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Developmental Delay

Dear Debi,
I recently identified a child in my care as having a speech delay. I was able to refer her parents to the local regional center for help. But are there any other developmental delays that I should be looking for and how can I detect them?
Cindy, Pomona, CA
Debi's Tips
Debi Gutierrez
Debi Gutierrez
  • Talk with the parents.
  • Guide parents to a local regional center.
Expert Advice
Ann Barbour
Ann Barbour
Family Support Services Director
There are typical delays which parents and child care providers can look out for. Sometimes it's difficult to tell with a very young child - particularly a child under 3, but language delays are sometimes common. Physical delays also have high incidences.

If you suspect a child has a developmental delay, the first thing to do is to talk to the parents. This is often the hardest thing to do as a provider, but it’s very important to inform parents about your concerns and to support and guide them to contact their local regional center. Many parents go into denial about their child possibly having a delay, or they try the “wait and see” approach which we don’t recommend.

It is important to get an evaluation of a child as soon as possible because there are services and support that a child can receive that can make a difference in his life. The earlier a disability or delay is identified the better, so that intervention services will be as effective as possible for the child.

It’s important to explain to parents that the assessment and the services rendered by the regional center are completely free of charge. The good thing is that if the child is assessed and he doesn’t have delays, the parents will be informed of that. But if there is a delay, then services will be made available for them free of charge.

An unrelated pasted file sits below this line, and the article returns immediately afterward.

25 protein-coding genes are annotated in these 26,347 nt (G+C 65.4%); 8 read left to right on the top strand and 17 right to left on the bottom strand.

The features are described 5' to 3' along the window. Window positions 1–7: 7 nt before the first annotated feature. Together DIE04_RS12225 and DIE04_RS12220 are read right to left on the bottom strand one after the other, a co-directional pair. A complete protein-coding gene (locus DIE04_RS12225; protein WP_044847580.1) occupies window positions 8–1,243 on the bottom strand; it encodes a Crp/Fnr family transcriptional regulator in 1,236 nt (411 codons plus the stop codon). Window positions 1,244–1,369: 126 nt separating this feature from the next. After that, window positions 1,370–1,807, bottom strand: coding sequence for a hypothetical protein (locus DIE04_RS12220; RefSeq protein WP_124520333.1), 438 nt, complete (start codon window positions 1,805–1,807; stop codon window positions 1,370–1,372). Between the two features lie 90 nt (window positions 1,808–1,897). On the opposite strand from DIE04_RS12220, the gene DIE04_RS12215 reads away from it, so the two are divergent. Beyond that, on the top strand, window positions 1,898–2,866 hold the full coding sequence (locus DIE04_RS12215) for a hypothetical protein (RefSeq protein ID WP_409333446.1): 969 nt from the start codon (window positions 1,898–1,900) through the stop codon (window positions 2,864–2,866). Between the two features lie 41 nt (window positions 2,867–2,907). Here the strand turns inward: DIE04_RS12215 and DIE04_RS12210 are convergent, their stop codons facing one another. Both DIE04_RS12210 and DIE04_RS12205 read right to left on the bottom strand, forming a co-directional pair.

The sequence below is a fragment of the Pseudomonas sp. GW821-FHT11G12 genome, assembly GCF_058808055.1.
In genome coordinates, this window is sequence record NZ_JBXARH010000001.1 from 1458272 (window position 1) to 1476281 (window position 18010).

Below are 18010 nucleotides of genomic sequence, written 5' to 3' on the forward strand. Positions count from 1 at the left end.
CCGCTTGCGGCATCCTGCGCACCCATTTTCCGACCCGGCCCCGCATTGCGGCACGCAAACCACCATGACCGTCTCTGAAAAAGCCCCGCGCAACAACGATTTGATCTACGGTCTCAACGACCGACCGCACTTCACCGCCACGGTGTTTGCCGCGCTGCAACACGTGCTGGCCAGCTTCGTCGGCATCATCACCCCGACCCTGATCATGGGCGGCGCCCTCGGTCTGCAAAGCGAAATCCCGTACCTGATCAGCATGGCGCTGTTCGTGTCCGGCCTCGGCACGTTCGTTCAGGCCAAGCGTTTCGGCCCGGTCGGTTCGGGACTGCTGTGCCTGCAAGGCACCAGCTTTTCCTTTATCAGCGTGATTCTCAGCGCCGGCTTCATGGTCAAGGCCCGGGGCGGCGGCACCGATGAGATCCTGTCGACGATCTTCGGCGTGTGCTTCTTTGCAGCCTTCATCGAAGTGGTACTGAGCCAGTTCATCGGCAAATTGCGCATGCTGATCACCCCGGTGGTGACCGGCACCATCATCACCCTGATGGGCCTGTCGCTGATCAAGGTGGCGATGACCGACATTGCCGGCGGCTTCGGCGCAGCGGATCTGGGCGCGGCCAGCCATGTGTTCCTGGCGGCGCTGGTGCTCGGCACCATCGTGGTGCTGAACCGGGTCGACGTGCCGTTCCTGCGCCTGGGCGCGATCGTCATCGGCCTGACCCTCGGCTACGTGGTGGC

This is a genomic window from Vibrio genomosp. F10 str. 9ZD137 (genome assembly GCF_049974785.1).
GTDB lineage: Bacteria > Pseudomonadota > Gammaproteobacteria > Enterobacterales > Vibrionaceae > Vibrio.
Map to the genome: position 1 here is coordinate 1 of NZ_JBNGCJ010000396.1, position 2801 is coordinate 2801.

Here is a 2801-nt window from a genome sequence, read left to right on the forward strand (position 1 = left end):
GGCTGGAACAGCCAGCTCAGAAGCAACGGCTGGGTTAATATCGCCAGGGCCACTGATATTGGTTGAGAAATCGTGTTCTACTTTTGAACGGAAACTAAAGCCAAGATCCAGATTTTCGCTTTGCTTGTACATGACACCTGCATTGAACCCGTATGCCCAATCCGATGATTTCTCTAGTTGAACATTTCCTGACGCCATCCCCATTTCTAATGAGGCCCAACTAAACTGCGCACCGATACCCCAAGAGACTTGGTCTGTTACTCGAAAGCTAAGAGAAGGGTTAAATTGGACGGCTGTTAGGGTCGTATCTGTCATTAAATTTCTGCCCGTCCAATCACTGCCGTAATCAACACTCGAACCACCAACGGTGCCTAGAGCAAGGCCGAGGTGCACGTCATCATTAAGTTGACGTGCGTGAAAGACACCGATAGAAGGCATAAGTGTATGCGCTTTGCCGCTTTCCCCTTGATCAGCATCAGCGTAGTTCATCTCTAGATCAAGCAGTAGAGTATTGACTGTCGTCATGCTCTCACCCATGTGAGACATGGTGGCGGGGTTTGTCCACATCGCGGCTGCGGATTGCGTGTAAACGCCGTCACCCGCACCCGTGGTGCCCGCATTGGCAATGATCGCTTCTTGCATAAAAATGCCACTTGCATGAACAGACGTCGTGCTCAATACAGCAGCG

For children from birth to 3 years old, the only intervention service available to them is through the local regional center. But even if the child is up to 5 years old, the first call that parents should make is to the local regional center to get their child assessed. The local regional center will have professional experts in development, medicine and social-emotional development to assess the child and screen them for any delays. Parents will be notified whether or not there is a delay.

If a delay is detected, a service coordinator will be assigned to the child. This coordinator will work with the family to identify the child’s strengths and weaknesses. The coordinator will also help identify community resources to help the child and his family. This information is really important for parents to know for their children, because some resources may include specialized therapies or even respite care.
Child Care provider Comments
Family child care provider for 5 years
The very first child I started taking care of came to my care when he was 9 months old. From very early on, I noticed abnormalities in his babbling and I mentioned to the family that this could be an indication of a language delay. I found that working with the parents was really important. I did research to help them find the right resources for their son. Today, he’s 7 years old and has been getting great care and is progressing wonderfully. I feel the key to helping him was early intervention.
Family child care provider for 2 years
We keep files for all our kids and we observe and document their progress and development. If I notice a child is not hitting certain developmental marks, then I try to document what I am seeing. When I have enough information, I approach the child’s parents and we are able to address the issue together.
Provider for 10 years
For me, the most important part is parental involvement. It’s such a touchy issue to address with parents but it is absolutely necessary if you suspect a child has a delay. Once the parents and the provider are in agreement the child can start getting support from both of them and also start getting assistance through early intervention, which is fundamental.

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Developmental Delay
Topic: Special Needs
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